Raised Beds versus In-Ground Beds

Raised Garden Beds

Garden planning is not unlike interior decorating; you get to choose the style and shape of your furniture, and arrange everything just the way you like it. The type of planting bed to use is one of the first things to consider when installing your new fruit and vegetable garden. Here at California Farm and Garden, we use both raised beds and in-ground beds depending on a number of factors.  These include the allotted space, preferences of our client, and factors like sunlight and soil-type.


To help self-starters plan their new fruit, vegetable, or herb gardens, we’ve compiled a list of benefits and drawbacks of installing raised beds vs. in-ground beds.

Raised Beds: the Pros

– Location location location!  Install a raised bed or prefabricated container to expand your potential growing space or take advantage of the available sunlight in your yard.

– Are you dealing with poor planting soil?  Raised beds give you the opportunity to instantly bring in new soil teeming with microbial life perfect for growing fruits, vegetables, and herbs.

– Raised beds can help keep some pests and rodents out of your garden!  By not stepping in the garden, you’ll prevent microscopic pests from hitchhiking on your shoes.  Line the bottom of your raised bed with hardware cloth to keep gophers out!  And don’t forget, your pooch will be much less likely to dig in (let alone climb into) a raised bed.

– The contained environment of a raised bed and (hopefully) level soil makes them perfect for water-conscious irrigation like drip.  By the way, drip irrigation and other forms of localized irrigation can really help mitigate weeds!

– Save your back from leaning, hunching and kneeling.  We usually build raised beds about 18″ tall, but we’ve also put them on legs and even wheels.

– Raised beds and prefabricated container gardens can be quite beautiful.  Add some pop or color to your property, whether your aesthetic is sustainable redwood, Corten steel, or any number of other options.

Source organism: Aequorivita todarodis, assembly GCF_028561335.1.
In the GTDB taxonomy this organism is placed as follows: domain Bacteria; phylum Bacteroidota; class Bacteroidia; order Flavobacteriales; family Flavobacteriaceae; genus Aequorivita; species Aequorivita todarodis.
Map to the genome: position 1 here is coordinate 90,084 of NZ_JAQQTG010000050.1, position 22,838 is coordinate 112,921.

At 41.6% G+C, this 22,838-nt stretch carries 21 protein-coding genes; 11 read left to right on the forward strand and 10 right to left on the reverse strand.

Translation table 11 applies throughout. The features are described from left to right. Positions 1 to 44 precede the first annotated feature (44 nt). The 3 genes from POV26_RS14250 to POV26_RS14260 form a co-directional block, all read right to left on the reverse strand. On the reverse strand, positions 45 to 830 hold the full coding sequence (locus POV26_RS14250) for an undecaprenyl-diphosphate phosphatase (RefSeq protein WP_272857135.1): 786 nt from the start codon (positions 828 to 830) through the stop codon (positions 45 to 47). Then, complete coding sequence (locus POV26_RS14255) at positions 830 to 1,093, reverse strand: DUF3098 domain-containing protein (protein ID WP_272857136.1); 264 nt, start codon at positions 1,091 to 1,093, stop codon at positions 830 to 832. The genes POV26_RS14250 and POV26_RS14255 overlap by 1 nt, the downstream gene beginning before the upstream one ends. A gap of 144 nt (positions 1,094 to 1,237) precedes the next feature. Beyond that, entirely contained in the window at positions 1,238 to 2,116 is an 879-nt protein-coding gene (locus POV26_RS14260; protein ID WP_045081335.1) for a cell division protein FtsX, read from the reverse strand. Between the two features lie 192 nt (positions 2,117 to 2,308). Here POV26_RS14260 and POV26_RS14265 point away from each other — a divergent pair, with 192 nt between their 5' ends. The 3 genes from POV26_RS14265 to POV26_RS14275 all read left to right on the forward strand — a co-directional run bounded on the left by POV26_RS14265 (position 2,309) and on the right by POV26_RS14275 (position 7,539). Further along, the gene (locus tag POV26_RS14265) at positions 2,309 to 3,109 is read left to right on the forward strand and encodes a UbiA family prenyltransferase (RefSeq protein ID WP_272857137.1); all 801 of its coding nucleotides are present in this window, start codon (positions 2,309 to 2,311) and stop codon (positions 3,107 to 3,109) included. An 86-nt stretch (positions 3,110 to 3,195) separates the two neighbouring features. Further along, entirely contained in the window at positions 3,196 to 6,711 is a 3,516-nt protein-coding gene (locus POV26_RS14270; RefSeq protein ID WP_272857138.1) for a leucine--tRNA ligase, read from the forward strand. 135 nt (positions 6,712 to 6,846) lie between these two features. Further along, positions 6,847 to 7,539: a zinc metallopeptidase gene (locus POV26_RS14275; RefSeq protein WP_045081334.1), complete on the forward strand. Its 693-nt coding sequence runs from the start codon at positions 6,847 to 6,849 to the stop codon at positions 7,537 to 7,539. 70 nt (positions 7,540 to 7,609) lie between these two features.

– Thinking about moving in the next few years?  With some planning, it’s possible to take your raised bed garden with you!

Raised Beds: the Cons

– Raised beds and prefabricated container gardens often come at a higher initial cost than planting in-ground.

– As with most things in life, raised beds do have a lifespan and could need the occasional repair before an eventual rebuild.

– If you live somewhere with poor soil health, avoiding the soil regeneration process by planting in a raised bed won’t help matters!

– Raised beds can limit root growth for some hardy growers, and is not recommended for fruit trees.

– They can reduce overall plantable square feet as you account for the material used (wood, for instance) and walking space.

In-Ground Beds: the Pros

– Costs associated with starting a fruit, vegetable, or herb garden in-ground are typically lower than installing a raised bed garden.

– In-ground planting can offer more plantable square feet, and is easier to take advantage of in odd-shaped spaces.

– If your property has healthy soil full of microbial life, all the hard work is already done!  Lightly fertilize and amend while planting.

– On the other hand, you might just be ready for a challenge!  Regenerating poor soil with organic amendments can bring back life to areas that have long been barren.

– Larger-scale growers typically prefer in-ground growing. Machines and tractors can be used to plant, fertilize and amend the soil, and treat for pests and diseases.

In-Ground Beds: the Cons

– Soil regeneration can take years!  Trying to plant vegetables or herbs in soil that has long been abused or ignored, or fruit trees in dirt that is more clay or sand can really curtail the potential of your new garden.

– Keeping pests, diseases, rodents, and even larger animals out of in-ground gardens can be a real challenge.

– It will take more effort to manage soil moisture with your irrigation, as water can quickly drain away beyond the reach of your plant’s roots.

– In-ground beds have the potential to look more “farmy,” and that aesthetic isn’t for everyone.

– Put on some work pants and dig out the knee pads, gardening in the ground can be a dirty, tough day!